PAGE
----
Elephant RisingBy Susan Bush
12:00AM / Monday, February 06, 2006
North Adams - Some people couldn't believe their eyes.
|Huang yong ping's elephant sculpture was hoisted to MASS MoCA's second floor on Feb. 6.[Photo by Paul Renaud]|
A life-sized concrete elephant was hoisted up to the Massachusetts Museum of Contemporary Art's second floor yesterday [Feb. 6] afternoon but the undertaking was not without challenges.
The elephant's great size called for creative measures.
"It's definitely too big for the elevator," said Katherine Myers, MASS MoCA'sdirector of marketing and public relations.
Several morning attempts to raise the artwork of Huang yong ping were halted when problems developed; the problems were solved when straps placed around the elephant were moved and secured around a base, or platform, instead, said Myers.
The first retrospective of the Chinese-born, Paris-based Huang yong ping will be installed at MASS MoCA from March 18 to February 19, 2007, according to information provided by MASS MoCa. The Marshall Street museum is the only East Coast venue to host the exhibition, Myers said.
The artist designed the exhibition as a "total work of art" and "a singular, immersive sculptural environment that is a hybrid of diorama, excavation, menagerie, and exploratorium." "House of Oracles" features over 40 art works from 1985 to the present, including "Bat Project IV." "Bat Project IV" is a full-size recreation of a section of a U.S. surveillance plane that ignited international controversy when it collided with a Chinese fighter jet in 2001.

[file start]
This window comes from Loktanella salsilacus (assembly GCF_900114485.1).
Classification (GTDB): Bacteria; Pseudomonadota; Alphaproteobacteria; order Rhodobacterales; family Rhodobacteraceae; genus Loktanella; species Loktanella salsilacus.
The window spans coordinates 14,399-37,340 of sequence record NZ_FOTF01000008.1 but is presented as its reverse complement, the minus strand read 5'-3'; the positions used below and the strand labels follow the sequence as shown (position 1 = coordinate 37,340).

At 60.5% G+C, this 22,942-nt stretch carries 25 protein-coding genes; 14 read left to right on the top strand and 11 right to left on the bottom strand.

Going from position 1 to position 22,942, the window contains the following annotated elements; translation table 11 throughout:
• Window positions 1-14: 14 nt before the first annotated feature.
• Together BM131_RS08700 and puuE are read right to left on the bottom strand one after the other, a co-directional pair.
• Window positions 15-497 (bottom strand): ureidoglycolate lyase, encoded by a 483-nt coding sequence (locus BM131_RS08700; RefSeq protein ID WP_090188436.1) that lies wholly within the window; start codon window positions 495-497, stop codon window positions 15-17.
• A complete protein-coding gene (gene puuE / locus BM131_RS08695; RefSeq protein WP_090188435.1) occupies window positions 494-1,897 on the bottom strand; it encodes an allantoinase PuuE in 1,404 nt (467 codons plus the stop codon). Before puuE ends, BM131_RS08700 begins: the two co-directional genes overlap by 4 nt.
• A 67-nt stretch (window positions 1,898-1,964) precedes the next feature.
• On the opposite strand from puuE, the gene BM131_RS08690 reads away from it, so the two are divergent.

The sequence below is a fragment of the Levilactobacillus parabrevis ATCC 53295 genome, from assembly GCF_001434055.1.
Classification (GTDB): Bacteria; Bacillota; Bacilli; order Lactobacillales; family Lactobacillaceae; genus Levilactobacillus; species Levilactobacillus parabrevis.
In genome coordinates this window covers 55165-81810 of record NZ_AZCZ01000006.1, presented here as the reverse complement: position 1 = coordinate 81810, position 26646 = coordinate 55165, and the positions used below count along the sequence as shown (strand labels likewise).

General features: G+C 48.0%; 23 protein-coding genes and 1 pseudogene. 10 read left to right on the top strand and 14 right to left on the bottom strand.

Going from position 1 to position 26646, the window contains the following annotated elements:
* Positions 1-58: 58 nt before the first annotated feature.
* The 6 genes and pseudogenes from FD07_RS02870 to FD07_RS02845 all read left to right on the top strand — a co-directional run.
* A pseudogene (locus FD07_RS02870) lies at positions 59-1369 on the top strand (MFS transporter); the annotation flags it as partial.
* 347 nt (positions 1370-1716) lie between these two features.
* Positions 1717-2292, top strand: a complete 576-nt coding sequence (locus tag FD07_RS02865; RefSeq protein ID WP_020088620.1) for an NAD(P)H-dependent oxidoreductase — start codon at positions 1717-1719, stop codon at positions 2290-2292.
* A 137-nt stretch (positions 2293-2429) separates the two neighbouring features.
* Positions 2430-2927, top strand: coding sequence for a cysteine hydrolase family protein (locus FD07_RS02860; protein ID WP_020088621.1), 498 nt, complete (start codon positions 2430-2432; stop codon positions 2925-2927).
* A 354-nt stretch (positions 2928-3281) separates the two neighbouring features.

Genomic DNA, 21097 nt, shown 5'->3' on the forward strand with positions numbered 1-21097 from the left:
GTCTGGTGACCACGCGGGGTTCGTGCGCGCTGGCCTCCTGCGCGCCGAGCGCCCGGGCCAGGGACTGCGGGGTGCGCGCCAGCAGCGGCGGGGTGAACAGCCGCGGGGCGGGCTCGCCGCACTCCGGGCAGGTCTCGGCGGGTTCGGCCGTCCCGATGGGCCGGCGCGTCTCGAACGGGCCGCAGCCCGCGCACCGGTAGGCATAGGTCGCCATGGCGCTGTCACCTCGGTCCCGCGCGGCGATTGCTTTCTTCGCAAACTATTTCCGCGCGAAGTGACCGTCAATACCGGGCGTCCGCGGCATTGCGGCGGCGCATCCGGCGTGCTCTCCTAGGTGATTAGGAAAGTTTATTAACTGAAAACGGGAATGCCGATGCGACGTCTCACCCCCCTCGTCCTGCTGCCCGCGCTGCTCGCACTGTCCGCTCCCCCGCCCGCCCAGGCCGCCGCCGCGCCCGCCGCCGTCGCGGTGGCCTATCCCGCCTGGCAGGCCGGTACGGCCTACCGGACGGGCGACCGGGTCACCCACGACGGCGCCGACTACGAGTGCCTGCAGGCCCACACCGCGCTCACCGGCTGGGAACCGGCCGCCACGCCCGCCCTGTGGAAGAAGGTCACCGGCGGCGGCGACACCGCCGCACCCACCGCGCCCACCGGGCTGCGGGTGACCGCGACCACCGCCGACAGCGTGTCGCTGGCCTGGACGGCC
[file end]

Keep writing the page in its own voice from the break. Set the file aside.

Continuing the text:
According to MoCA information, "'House of Oracles' is a metaphorical and sometimes literal journey through the 'belly of the beast', challenging accepted notions of what art is, what art does, and systems of thought both past and present."
MASS MoCA Director Joseph C. Thompson said the museum is honored and privileged to be the sole east Coast venue for the exhibition.
"Huang yong ping is one of those artists whose work we've returned to several times in the past six years," Thompson said. "We admire him so much in fact that with House of Oracles, he becomes the only artist to have participated in three different exhibitions at MASS MoCA. It is an honor and a privilege to be the only East Coast venue for his stunning retrospective of his groundbreaking work and we're delighted to present the work in the context of a series of exhibition of new work from China which began with Cai Gou-Qiang's 'Inopportune.'"